If you've spent much time in these parts, you'll know that I am very fond of my FabBishop, - who ordained me both deacon (just after he became a Bishop) and priest, and who has taken trouble to ensure that he has a real and informed pastoral connection with all his clergy. He talks some really good sense, and is famous as a liturgist (which suits me very well, thank you) so though this doubtless sounds dreadfully sycophantic, I've always been extremely glad that he is my bishop.
This doesn't mean that I wasn't shaken and deeply disappointed when, 2 weeks ago, he spoke at the diocesan clergy day on the then imminent ordination of +Mary Glasspool and its implications for the Anglican Communion.
I'm a paid up member of Inclusive Church and to hear FabBishop speaking was both sad and painful. Like ++Rowan he clearly feels that the bishop's role as a focus of unity takes precedence over any personal inclinations...so though his heart might encourage one viewpoint, he is constrained by his episcopacy to act against it.
So in the two weeks since the clergy day, I've struggled a bit with feelings of disappointment...
When FabBishop's statement appeared online and attracted all sorts of negative responses, and not a little vitriol, I was uncomfortable, sad all over again, but on the whole I didn't leap to his defence.
I didn't blog either, because it seemed to me that either I would be criticising someone for whom I have great respect and affection, or I would be compromising my own integrity and commitment to an inclusive church.
All very sad and uncomfortable - a miserable microcosm of the pain and anger that is being expressed on a much larger stage across the Communion.
But on Saturday I was given the opportunity to see things differently.
I was at a truly excellent Fresh Expressions Vision Day, and found myself sharing a cafe table with FabBishop and working with him for much of the day.
We weren't engaged in anything to do with issues in human sexuality or with the ordination of women, of whatever orientation, to the episcopate.
We were, rather, thinking about the urgent need to translate the gospel into a language that makes sense to the huge numbers for whom traditional church will never connect.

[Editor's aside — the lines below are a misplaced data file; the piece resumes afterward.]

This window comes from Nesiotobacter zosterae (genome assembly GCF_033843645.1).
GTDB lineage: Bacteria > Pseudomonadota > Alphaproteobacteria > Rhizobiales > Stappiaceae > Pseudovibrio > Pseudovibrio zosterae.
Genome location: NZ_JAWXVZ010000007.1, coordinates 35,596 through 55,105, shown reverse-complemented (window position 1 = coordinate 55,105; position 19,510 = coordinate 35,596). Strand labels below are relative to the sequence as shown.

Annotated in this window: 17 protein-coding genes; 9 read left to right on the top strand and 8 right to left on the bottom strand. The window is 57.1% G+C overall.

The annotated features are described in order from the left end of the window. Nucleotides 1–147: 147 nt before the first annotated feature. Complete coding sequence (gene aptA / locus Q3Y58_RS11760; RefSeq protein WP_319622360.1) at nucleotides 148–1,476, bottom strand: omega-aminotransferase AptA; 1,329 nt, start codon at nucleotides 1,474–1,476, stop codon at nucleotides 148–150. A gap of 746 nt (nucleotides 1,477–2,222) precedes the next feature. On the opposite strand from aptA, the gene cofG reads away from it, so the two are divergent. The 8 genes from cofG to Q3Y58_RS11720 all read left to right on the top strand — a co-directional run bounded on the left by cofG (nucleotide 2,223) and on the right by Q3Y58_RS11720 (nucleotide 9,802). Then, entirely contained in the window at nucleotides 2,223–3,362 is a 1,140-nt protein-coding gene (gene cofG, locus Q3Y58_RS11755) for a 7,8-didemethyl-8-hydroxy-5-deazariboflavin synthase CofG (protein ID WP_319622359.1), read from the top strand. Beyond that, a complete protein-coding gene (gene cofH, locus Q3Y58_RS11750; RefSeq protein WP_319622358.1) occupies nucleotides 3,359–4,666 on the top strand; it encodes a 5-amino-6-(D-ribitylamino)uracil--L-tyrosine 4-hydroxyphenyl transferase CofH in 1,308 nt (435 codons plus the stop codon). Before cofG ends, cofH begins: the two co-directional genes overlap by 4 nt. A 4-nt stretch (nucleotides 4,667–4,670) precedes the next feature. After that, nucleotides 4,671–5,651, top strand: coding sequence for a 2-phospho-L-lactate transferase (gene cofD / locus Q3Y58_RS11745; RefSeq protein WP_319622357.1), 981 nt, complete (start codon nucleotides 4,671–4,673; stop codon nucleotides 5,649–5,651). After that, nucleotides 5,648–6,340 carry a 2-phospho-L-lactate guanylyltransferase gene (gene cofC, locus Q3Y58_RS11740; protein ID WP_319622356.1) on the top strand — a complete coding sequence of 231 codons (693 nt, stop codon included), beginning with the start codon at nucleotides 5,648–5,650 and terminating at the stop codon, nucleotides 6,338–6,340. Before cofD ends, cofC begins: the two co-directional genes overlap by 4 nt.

As part of this, we were asked to think about the cost of mission...of how it might feel to respond positively to that question
"Will you go where you don't know and never be the same".
We thought about being vulnerable in strange situations, with people whose language, lives and priorities were unlike our own.
But we didn't just think in abstract. We were led to experience it for a few minutes...and I learned alot.
To begin with, we were invited to lay aside an object that we valued, to place it on the table in front of us.
Most of the time I wear a heavy silver bangle I bought in Bangalore...
I think it's beautiful in itself, and for me it carries the added beauty of memories of my wonderful weeks in India, all the learning and growing, the friendships made and prayers offered...It's one of my most precious possessions - so off it came, leaving my right wrist feeling a bit naked.
After just a few seconds to adjust to this, we were next invited to pick up something that our neighbour had placed there.
Then we were told to put it on.
So it was that for several minutes yesterday I found myself wearing FabBishop's episcopal ring.
It was heavy....both literally and figuratively, as I imagined how it might be to wear it all the time, a constant reminder of the responsibilities he bears for us as the Anglican church in this diocese, and as a leader on a wider stage.
It didn't fit me very well - I was uncomfortable with it in every respect.
No surprise there. Being a vicar is quite enough of a leadership role for me, thank you kindly!
But it taught me something too.
You see, around the stone is engraved in tiny letters that you'd not notice if they weren't pointed out to you,
"ut unum sint" "that they may all be one".
Whenever I preside at the Eucharist I'm reminded of the day when I knelt before FabBishop while he anointed my hands, and made them forever a focus of the priestly ministry of consecration, reconciliation and blessing entrusted to me at my ordination.
I'd imagine that when FabBishop looks at his hands he remembers not only that shared experience of priesthood but the particular focus of episcopacy.
"That they may all be one"I still wish he hadn't had to speak as he did, I still hate that it seems impossible for the church that I love to be the fully inclusive church I dream of, but perhaps I'll have a little more patience from now on, as I remember how heavy that ring felt on my finger.